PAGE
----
20. 20. Introduction to Collaborative Project Based Learning through iEARN Handout 9.1 Steps to Planning Successful Online Projectsc. Choose the final report format – Writings – Art project (wall chart, poster, mural) – Electronic (slide presentation, website, audio, video) – Performance (debates, games, interviews, panel discussions, plays, songs)d. Choose appropriate assessment methodse. Construct appropriate assessment tools – Assessment rubrics – Peer evaluation forms – Self evaluation formsf. Describe teacher and student rolesg. Decide on student groupings
    21. 21. Introduction to Collaborative Project Based Learning through iEARN Handout 9.1 Steps to Planning Successful Online Projectsh. Create student support materials, such as: • Handouts containing instructions • Project submission forms • Sample student worki. Look into resource or technology availabilityj. Map out the time line for the project and specify time frame for each taskk. Consider balance between homework vs. schoolworkl. Create a group action planm. Create a personal action plan
    22. 22. Introduction to Collaborative Project Based Learning through iEARN Handout 9.1 Steps to Planning Successful Online Projects3. Call for Collaboration – Find teachers who are willing to get their students to participate in your project – Write an invitation that describes who you are, where you are located, why you are doing this project (as part of your curriculum), what the project is about, when the project will start and how long it will last. – Be prepared to answer inquiries from other teachers.4. Implementation – Start the project with an opening activity – Initiate communications – Communicate regularly – Keep communications alive – Have students write progress reports – End with a final, tangible product such as a report, a video, a list of “winners”, shared results, content analysis or a web page. – Schedule a closure date and make sure all class contributions are received in a timely fashion.
    23. 23. Introduction to Collaborative Project Based Learning through iEARN Handout 9.1 Steps to Planning Successful Online Projects5. Facilitation and Collaboration a. Revisit group and personal action plans b. Adjust schedules and activities, as needed5. Evaluation a. Assemble outputs into a portfolio b. Reflect on experiences c. Assess student learning6. Dissemination a. Share experiences with colleagues through publications and presentations b. Update the Project Website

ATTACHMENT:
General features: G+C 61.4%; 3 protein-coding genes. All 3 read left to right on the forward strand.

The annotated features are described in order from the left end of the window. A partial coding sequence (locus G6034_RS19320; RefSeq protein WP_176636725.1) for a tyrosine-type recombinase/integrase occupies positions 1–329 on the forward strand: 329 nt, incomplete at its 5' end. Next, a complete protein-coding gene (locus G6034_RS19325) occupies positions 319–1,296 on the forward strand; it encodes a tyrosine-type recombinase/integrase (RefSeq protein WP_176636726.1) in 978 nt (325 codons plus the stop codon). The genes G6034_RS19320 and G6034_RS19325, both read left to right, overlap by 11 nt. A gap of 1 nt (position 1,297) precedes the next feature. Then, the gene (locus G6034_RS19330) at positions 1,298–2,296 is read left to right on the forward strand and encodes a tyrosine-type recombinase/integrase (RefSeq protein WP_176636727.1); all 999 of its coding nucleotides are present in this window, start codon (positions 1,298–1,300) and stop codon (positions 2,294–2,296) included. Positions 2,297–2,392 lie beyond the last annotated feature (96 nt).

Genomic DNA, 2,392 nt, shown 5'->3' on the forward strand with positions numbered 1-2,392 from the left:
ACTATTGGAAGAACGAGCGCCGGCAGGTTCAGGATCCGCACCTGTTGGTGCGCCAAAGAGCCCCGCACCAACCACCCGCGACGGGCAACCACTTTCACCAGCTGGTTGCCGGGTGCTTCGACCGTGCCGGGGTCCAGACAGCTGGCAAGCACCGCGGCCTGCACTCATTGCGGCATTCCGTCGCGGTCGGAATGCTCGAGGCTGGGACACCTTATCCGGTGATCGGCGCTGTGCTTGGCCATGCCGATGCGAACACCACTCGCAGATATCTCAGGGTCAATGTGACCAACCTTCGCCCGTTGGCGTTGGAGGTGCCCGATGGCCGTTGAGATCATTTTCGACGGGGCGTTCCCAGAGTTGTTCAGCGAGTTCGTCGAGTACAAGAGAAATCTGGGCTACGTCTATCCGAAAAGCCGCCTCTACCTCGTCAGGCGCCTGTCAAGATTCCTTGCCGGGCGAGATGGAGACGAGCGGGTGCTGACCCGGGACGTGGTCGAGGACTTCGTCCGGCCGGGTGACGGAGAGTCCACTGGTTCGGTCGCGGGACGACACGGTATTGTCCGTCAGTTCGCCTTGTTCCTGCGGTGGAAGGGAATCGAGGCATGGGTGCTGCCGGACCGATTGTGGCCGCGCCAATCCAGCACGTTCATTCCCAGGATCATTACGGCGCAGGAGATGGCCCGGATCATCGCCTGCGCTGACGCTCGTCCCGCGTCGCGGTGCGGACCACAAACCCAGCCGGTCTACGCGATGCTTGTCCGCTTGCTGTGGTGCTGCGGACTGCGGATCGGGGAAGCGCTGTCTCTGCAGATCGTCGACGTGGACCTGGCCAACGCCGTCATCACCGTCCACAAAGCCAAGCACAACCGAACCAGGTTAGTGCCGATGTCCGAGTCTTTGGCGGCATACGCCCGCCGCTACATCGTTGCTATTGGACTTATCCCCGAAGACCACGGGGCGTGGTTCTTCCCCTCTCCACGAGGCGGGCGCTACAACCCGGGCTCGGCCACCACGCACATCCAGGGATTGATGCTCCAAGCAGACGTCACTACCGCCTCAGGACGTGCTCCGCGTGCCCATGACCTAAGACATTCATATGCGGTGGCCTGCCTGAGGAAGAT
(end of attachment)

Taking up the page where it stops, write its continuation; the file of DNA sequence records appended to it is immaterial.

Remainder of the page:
24. 24. Is PBL Worths Doing?It Really, Actually Changed My Life
    25. 25. Jordan Education Reform for Knowledge Economy• Knowledge Economy• 21st century Skills• Ways of Thinking
    26. 26. Education Trends in 21st centuryhttp://www.p21.org/
    27. 27. Project Based Learning Life Cycle1. Planning2. Design 1. Goals and objectives 2. Activities (collaboration) 3. Final product 4. Assessment methods and tools 5. Roles (teacher & student) 6. Grouping strategies 7. Support material 8. Resources and technology availability 9. Timeline and timeframe 10. Balance between homework vs. schoolwork 11. Group action plan 12. Personal action plan
    28. 28. Project Based Learning Life Cycle3. Call for collaboration4. Implementation5. Facilitation and collaboration6. Evaluation7. Dissemination
    29. 29. The Coming to California ProjectA twelve-week interdisciplinary United States history and English project for 11th and 12th graders. The project focused on immigration into California and included a class mosaic as a product.Source: The Project Based Learning Handbook, Buck Institute for Education. The Arabic version of the Handbook will be issued by March 2013.
    30. 30. The Coming to California Project
    31. 31. Driving QuestionsHow can we answer the Driving Question?
    32. 32. The Coming to Amman Project
    33. 33. The Coming to California ProjectPROJECT OUTCOMESContent Standards • Students read and respond to historically or culturally significant works of literature. • Students write coherent and focused texts that convey a well-defined perspective and tightly reasoned argument. • Students deliver polished formal and extemporaneous presentations that combine traditional rhetorical strategies of narration, exposition, persuasion, and description. • Students analyze the relationship among the rise of industrialization, large-scale rural to urban migration, and massive immigration from Southern and Eastern Europe. • Students analyze the major political, social, economic, technological, and cultural developments of the 1920s.Skills• Students will be able to set goals and carry out a project plan.• Students will be able to deliver an oral presentation in front of a large group.• Students will be able to generate an interview plan: who, what, where, when, how.• Students will be able to work effectively in a group and be more disposed to cooperate with peers.Habits of Mind• Students will be more tolerant and understanding of immigrant groups.